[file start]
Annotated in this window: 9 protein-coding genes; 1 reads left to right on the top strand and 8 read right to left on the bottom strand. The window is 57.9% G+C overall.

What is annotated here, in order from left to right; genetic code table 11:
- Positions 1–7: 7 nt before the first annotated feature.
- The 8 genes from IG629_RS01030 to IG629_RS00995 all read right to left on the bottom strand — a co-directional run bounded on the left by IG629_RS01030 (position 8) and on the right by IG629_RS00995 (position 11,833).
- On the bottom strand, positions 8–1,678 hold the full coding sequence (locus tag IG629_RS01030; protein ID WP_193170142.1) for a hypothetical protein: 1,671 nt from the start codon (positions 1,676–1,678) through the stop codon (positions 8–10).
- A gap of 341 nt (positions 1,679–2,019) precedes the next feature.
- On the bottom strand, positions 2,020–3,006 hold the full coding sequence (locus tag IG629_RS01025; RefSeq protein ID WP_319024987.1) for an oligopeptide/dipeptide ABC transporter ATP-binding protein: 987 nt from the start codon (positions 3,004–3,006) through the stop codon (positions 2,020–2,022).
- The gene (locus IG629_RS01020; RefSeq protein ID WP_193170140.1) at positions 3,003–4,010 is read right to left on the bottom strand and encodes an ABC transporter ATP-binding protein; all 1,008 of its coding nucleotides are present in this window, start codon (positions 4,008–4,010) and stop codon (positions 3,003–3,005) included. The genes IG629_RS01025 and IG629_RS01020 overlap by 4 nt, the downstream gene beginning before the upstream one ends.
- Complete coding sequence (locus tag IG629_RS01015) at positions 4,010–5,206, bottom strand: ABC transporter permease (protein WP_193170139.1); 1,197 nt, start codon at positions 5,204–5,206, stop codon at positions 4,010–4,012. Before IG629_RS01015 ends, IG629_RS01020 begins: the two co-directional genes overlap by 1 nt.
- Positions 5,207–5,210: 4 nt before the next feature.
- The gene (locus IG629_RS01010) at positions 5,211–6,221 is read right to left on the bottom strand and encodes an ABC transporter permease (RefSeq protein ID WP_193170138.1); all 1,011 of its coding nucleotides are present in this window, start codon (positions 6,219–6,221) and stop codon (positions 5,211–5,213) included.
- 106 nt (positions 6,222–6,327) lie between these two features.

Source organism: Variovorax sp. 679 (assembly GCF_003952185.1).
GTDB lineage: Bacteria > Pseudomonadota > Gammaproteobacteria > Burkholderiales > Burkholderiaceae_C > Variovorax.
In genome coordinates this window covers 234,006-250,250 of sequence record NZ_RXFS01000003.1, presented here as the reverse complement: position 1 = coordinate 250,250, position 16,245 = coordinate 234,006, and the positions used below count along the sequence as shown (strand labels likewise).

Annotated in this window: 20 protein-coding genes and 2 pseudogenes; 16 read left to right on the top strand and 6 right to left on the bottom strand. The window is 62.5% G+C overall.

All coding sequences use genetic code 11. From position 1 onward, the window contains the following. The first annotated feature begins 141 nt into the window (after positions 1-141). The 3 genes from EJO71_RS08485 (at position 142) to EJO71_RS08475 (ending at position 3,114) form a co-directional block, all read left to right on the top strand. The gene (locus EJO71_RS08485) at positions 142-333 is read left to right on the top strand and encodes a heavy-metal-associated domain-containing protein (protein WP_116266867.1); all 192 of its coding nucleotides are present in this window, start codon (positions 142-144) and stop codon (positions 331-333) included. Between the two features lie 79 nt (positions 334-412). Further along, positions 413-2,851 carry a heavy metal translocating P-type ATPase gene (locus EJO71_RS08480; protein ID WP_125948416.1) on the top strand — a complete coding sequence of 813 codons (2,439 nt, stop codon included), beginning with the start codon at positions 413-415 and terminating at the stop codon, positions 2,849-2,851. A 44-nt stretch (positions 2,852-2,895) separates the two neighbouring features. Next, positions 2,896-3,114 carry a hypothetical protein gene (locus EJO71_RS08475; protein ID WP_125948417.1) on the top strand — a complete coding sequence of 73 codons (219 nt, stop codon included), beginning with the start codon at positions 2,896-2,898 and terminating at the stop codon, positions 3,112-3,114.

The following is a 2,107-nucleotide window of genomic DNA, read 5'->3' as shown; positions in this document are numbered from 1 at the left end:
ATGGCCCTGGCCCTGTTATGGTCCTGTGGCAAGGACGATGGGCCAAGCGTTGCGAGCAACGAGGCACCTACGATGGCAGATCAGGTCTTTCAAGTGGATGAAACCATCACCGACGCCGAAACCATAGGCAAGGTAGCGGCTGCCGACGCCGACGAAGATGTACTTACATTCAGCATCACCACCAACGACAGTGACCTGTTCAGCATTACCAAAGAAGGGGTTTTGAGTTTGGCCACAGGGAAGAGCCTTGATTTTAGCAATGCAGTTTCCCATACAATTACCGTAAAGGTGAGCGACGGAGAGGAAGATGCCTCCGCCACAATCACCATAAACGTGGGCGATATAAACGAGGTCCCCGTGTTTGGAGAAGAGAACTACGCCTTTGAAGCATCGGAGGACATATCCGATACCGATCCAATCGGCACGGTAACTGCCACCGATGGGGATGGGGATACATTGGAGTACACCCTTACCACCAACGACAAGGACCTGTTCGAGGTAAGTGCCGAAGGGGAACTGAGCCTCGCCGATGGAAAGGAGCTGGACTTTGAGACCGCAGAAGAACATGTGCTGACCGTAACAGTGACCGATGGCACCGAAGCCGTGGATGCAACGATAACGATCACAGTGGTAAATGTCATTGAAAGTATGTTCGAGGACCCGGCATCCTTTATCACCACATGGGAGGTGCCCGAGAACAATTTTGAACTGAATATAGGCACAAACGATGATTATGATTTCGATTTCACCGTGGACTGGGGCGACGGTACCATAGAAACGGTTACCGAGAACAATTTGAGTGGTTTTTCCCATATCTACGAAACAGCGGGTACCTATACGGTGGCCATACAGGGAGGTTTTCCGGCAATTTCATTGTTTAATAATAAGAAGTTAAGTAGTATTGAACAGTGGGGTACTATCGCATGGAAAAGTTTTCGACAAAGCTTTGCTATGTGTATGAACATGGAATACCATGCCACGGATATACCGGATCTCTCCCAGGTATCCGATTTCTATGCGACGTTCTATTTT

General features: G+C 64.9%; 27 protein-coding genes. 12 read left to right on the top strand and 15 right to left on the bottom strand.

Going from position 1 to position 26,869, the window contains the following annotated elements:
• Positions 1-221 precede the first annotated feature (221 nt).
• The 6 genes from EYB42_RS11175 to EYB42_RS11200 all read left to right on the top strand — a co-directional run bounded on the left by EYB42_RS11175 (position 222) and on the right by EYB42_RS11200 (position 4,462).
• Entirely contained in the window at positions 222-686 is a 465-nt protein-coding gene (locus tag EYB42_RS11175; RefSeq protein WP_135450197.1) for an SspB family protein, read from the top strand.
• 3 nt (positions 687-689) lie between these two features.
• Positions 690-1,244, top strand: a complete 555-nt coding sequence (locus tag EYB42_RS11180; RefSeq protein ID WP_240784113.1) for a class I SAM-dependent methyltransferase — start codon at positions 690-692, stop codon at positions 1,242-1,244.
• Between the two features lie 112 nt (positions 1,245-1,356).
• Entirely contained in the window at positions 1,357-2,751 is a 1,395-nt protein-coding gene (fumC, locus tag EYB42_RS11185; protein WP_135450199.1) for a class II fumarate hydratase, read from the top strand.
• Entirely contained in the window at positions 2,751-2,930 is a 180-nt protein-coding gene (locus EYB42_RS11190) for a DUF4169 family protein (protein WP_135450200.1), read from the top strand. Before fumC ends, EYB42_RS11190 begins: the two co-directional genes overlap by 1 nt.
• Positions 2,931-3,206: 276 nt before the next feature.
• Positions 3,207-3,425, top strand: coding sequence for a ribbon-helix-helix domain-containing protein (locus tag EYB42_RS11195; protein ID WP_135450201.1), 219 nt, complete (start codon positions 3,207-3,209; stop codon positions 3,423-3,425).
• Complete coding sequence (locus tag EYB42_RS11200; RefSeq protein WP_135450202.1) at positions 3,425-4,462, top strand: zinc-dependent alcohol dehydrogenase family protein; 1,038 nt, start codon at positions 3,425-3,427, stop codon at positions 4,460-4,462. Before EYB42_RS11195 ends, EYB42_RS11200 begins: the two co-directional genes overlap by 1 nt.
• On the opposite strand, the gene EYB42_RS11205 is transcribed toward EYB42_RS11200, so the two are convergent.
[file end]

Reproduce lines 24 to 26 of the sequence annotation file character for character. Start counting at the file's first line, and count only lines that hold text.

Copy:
• Entirely contained in the window at positions 222-686 is a 465-nt protein-coding gene (locus tag EYB42_RS11175; RefSeq protein WP_135450197.1) for an SspB family protein, read from the top strand.
• 3 nt (positions 687-689) lie between these two features.
• Positions 690-1,244, top strand: a complete 555-nt coding sequence (locus tag EYB42_RS11180; RefSeq protein ID WP_240784113.1) for a class I SAM-dependent methyltransferase — start codon at positions 690-692, stop codon at positions 1,242-1,244.